I am always thinking of ways “out of the box” and “practical tools” to help families understand the “inner world” of foster and adopted children. Because this inner world is an invisible wound that is hard to put into words for any child, due to the implicit pre-verbal experience of loss and separation. Children don’t have the developmental capacity to express the feelings, thoughts, and sensations. So, I have gone to great lengths via trainings, private psychotherapy, support groups every month, one on one coaching, and showing films to help families so they “get it.”
In 2014, Celia Center spnosored a training for foster and adoptive families in Los Angeles, from a child’s point of view in the first person, Truly, Madly Deeply Understanding Your Foster and Adopted Child. I tapped into my own inner child, as a foster youth and adoptee with the inspiration to help parents “truly, madly, deeply” feel their child’s inner life. Watch a clip HERE.
In this article, I want to share 8 pieces of parenting that I have mended, nurtured, and savored in my practice working with families today that are helpful for parenting a child with attachment trauma where the repair needs to be focused on building relationship and trust.
#1- I need you to maintain a positive affective tone that influences me, rather than letting my negative tone influence you. If you react to my “big hurt feelings”, then I will feel more powerful and want to be in control. By remaining calm… time, time, and time again, I will eventually see you as strong enough to deal with me, and my pain and I will stop testing you. Trust me!
How do you develop a positive affective tone? Rather than asking a question and expecting an answer, have an attitude of curiosity? Your tone of voice, will be higher, lighter, and calm and inviting. I will feel better and I will do better! #askanadoptee #askafosteryouth
#2- Try getting below eye level, in a relaxed posture, have empathy and tell me “I’m right here with you.” The science behind brain and behavior, says this activates an adaptive neural network and builds the executive function of the brain! -Tina Payne Bryson talks about this, she’s the Author of The Whole Brain Child.
#3- Please be aware of your non-verbal cues and how you “look to me” – eye contact, posture, tone of voice, and your timing/intensity of response. And pay attention to mine, because all my behaviors are ways of communicating unmet needs. Even if I am manipulating? That means, I don’t know how to get my needs met in a healthy way. Please show me how, rather than making me feel ashamed about this.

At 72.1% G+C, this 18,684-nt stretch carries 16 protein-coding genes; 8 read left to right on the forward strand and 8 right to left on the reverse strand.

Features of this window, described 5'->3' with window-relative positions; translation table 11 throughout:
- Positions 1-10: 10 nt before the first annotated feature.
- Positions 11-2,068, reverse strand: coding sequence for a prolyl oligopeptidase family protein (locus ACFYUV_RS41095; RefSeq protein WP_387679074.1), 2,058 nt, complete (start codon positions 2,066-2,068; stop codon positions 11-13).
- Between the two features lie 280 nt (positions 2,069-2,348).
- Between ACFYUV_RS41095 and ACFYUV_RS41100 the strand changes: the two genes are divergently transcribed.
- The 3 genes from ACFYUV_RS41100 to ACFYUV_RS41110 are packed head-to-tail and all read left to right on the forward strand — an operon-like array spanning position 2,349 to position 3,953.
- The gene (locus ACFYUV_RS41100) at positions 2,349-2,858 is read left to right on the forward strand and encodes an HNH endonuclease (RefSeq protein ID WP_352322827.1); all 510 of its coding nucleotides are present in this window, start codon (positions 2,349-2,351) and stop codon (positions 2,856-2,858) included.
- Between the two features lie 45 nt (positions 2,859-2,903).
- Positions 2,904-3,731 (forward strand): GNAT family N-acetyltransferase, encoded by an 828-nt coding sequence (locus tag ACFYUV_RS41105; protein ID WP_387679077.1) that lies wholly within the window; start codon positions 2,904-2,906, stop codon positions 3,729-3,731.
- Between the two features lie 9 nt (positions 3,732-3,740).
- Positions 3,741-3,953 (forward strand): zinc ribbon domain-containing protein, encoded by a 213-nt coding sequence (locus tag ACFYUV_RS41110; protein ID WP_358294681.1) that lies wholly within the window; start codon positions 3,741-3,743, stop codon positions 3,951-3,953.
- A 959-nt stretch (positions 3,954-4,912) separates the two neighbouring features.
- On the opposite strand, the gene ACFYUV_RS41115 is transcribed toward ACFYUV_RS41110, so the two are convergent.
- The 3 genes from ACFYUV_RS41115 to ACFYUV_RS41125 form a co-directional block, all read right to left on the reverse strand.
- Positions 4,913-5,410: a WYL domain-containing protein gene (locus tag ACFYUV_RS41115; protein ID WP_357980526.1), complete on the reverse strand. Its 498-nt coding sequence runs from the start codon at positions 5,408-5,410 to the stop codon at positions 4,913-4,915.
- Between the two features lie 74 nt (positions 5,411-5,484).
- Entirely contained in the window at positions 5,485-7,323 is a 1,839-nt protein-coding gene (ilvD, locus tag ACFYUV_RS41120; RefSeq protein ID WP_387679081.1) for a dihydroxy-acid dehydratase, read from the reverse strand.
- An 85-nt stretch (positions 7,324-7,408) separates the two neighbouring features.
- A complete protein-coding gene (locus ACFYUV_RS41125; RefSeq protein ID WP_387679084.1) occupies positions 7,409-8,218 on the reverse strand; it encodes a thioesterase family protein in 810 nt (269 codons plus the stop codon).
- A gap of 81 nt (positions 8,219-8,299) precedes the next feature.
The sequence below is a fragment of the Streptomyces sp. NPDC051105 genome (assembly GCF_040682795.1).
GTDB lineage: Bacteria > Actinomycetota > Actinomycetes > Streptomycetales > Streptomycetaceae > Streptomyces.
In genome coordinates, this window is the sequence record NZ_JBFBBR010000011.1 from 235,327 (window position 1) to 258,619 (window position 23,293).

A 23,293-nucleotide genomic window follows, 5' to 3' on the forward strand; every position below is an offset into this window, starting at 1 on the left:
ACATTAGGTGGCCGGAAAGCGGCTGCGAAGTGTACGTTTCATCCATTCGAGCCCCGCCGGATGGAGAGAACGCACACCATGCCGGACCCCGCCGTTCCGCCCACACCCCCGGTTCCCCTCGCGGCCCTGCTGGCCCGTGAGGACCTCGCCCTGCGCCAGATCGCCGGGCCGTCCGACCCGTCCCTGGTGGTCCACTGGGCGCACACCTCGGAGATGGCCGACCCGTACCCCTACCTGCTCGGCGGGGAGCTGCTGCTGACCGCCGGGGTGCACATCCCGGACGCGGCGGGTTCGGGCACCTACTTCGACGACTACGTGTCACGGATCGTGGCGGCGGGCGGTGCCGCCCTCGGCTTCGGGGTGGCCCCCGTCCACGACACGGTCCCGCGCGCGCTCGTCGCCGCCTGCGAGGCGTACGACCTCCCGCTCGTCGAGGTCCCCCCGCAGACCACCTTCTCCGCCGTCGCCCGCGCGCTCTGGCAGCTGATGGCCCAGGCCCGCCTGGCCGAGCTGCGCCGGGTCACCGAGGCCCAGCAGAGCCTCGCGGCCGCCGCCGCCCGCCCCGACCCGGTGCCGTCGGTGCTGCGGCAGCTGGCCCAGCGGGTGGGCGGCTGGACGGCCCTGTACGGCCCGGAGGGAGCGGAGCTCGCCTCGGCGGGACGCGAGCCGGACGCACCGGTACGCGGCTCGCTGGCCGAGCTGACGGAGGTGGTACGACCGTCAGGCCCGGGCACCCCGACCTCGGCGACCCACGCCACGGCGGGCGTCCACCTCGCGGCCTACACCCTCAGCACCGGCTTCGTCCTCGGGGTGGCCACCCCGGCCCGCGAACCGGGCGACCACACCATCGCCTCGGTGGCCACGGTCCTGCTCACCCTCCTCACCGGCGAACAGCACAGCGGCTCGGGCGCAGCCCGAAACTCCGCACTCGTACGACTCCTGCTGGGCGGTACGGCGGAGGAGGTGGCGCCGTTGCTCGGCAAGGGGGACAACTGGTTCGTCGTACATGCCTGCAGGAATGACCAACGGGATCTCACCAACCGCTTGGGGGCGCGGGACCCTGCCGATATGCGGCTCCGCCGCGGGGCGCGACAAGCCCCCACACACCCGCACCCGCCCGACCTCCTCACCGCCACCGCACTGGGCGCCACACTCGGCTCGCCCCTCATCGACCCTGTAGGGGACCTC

What’s hysterical, is historical!
#4- When you see me “act out” step back (literally take a step back!), assess- look at me and ask yourself “What is he/she trying to tell me?”, then go inside and ask yourself the following acronym, P.A.C.E. first to yourself, and then guide me with them. You do not have to do it this order, they are interchangeable ;0)
An attachment based acronym of “attitudes” “ways of being with” your child when they have big feelings!
P3 – 1. Be Playful with U & Me- Humor is very important to create a quality of lightness an openness. Laughter builds memories of unconditional acceptance of US.
2. Be Present with U & Me. Go inside and see how you are feeling, then see if you can feel what I am feeling and ask me “I’m sensing you are feeling _________. Is that correct?” “How can I help you feel better?”
3. Be Patient with U & Me. This was not meant to be easy, my feelings are messy and the clean up isn’t always neat. It will feel bumpy, at times and then the road will feel smoother. Do this intervention to learn how to Hold Onto My Feelings
A – Have an Acceptance of U & Me, and an understanding of my behavior. My behavior represents my best effort at that time. “I am doing the best that I can.” Please accept, if you don’t this will cause you more suffering. I still need limits for unsafe situations, and direct my behavior by focusing the “teaching on the behavior,” not on me or I’ll develop shame, which won’t help either of us get along better. Trust me.
C – BE Curious. Have a nonjudgmental, “not knowing” stance to inquire about my inner life that led to my behaviors so I feel safe, that my inner life will not be criticized. If I sense your judgment, I will go hide my motives and not be able to modify my behavior. So ask me with open ended questions like …“What do you think about that?” “ “Tell me about that?” “That looks, seems difficult, tell me how does that feel for you?”
E – HAVE Empathy. Empathy must be conveyed both verbally and non verbally. 95% of communication IS NON-VERBAL. I’ve been through a lot, I know! but you don’t have to rescue me from the event or solve the problem for me. Say, “That must be SO hard for you!” “It is really hard, and you’re doing it and struggling with it.” “I’m so sorry you feel so sorry about _________.” And let me cry, I sometimes have a lot to cry about.
Adapted From the Daniel Hughe’s book, Attachment Focused Parenting
#5- I need your connection, not correction. Lectures are not effective with me because they are actually educating me to comply with “big people” rather than to develop my own meaning about a something.
“ It’s like giving a prosecuting attorney more information to work with!!!” Please do “storytelling” with me which conveys an “attitude of acceptance of the listener”, rather than evaluation/criticism & encourages a non-reactive response in me. Trust me, I know.”
#6- I need to know the truth of my story….even if it is hard for you, it will be healing for me… trust me. I need to know you are strong enough to be WITH me in my pain, and still be loved.
#7- Please set expectations, chores, to-do’s based on my developmental emotional age, not chronological age, I will do better and feel better! I heard that children with attachment trauma have at least 2 years delay? So minus 2 years from my age!
#8- I need you to accept responsibility for initiating repair with me when I have my “big feelings”. If you insist I “apologize”, you are communicating that I’m responsible for the continuity of the relationship. I will then think “the relationship is not important to you and it will be highly unlikely that I will have the confidence to take the first step which will lead to a downward spiral of negative distancing and possibly ‘Take FOREVER” or…